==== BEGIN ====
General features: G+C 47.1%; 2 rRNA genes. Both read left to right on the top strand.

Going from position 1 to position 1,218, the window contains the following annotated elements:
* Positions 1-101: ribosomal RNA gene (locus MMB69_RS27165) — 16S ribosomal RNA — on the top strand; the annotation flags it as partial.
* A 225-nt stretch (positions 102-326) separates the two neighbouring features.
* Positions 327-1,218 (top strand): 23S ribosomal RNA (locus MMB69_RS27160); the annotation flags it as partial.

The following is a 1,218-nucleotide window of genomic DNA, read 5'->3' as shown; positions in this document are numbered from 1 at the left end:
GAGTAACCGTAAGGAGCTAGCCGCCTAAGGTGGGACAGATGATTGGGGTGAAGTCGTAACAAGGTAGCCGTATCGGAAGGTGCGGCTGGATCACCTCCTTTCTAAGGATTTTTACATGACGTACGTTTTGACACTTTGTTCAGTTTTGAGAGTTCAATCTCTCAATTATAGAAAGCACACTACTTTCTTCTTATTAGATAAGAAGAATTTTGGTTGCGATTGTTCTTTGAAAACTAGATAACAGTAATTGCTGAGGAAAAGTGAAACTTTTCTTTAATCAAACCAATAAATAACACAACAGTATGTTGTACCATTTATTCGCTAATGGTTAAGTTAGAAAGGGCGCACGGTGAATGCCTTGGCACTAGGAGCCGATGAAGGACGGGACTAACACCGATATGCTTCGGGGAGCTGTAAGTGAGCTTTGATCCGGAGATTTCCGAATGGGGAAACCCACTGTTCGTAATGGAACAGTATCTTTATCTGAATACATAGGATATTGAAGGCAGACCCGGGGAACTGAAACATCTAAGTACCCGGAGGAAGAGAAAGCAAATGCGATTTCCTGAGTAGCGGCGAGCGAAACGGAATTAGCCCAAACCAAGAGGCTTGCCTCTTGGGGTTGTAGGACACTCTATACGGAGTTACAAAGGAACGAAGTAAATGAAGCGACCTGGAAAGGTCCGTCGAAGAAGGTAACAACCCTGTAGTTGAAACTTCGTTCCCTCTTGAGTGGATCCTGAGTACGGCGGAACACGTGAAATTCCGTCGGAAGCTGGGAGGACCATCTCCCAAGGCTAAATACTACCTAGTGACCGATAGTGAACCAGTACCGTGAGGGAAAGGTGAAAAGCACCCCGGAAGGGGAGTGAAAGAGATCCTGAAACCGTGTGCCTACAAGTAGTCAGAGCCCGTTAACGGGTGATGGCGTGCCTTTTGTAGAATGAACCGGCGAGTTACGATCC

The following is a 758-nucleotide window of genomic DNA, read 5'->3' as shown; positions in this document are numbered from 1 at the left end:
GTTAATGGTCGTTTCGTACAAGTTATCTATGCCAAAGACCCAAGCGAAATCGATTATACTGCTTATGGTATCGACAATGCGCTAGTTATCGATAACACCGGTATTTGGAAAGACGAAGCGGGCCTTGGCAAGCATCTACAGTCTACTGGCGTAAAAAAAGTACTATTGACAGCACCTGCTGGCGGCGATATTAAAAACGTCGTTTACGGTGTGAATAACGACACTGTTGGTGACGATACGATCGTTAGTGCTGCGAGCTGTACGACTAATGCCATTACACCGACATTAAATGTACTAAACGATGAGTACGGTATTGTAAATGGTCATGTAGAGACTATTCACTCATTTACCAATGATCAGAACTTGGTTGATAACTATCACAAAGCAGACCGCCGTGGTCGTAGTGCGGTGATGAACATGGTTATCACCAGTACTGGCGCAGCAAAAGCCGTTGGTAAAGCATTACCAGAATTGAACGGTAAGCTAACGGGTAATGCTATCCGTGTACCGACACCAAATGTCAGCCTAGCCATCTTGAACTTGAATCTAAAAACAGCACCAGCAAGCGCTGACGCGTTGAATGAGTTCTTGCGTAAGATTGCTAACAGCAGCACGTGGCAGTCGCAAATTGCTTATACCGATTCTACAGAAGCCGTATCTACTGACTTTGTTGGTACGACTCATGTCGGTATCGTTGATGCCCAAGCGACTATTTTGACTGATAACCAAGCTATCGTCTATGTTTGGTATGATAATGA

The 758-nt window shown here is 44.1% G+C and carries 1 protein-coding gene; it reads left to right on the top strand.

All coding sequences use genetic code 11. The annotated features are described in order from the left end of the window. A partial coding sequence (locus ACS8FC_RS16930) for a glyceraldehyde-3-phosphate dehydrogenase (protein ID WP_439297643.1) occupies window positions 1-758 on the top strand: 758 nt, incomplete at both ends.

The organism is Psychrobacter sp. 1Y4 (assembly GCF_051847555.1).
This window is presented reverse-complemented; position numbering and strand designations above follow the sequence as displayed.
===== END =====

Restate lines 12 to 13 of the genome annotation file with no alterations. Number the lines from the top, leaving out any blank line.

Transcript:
The organism is Psychrobacter sp. 1Y4 (assembly GCF_051847555.1).
This window is presented reverse-complemented; position numbering and strand designations above follow the sequence as displayed.